The level of centromeric ribonucleic acid (cenRNA) was found play an important role in normal cell division and chromosome segregation, according to a study done by the University of Hong Kong that made the results public on Tuesday.
Human's genetic code is stored in chromosomes that are composed of deoxyribonucleic acid (DNA). To make sure the genetic code is maintained accurately in all the cells, precise replication and distribution of a cell's chromosomes equally to its two daughter cells is important during every cell cycle.
However, errors in chromosome separation result in cells with an abnormal number of chromosomes, which may cause spontaneous abortion, genetic diseases or cancers. One chromosomal element that is important for proper chromosome segregation is the centromere, a unique region of DNA on the chromosome that directs chromosome movement during cell division.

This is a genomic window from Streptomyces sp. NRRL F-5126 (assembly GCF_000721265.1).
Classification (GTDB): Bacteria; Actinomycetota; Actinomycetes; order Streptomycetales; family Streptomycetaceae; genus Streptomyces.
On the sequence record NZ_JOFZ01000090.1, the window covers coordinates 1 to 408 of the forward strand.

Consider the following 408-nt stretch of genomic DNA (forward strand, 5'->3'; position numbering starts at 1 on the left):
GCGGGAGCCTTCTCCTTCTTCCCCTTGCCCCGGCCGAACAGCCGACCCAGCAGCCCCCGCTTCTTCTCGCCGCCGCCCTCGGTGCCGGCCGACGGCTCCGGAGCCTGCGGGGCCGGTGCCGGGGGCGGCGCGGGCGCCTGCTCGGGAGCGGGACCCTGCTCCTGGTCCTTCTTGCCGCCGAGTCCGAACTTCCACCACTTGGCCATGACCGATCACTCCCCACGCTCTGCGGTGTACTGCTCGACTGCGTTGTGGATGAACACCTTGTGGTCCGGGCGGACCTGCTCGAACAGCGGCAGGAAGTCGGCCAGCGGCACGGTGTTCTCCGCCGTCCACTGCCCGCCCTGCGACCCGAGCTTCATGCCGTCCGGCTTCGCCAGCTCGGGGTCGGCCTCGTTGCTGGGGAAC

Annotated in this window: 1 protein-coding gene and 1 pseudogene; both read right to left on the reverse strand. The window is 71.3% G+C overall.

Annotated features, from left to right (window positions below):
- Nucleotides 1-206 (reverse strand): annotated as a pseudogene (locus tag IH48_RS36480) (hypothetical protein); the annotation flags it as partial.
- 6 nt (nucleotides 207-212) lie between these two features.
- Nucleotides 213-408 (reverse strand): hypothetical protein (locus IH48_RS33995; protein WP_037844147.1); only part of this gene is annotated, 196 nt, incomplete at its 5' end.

Researchers from the university discovered that centromeric DNA is used as a template to produce a non-protein coding, cenRNA, that is essential for chromosome stability. If there is too much or too little cenRNA, the centromere will be defective and chromosomes will be lost.
Yick Hin Ling, researcher from the university's School of Biological Sciences, said that a recent research shows abnormally high expression of centromeric RNA in some cancers like ovarian cancers. This indicates that mis-regulation of cenRNA in the cell might contribute to cancer progression.
"For disease diagnosis and therapies, we will try to see if cenRNA could be used as a cancer biomarker. If the cancer cells release a high level of cenRNA to the blood, it could be used for early detection or for monitoring the malignancy of the tumor," Ling said, adding that further study is required to test this.
The findings were published in Proceedings of the National Academy of Sciences of the United States of America.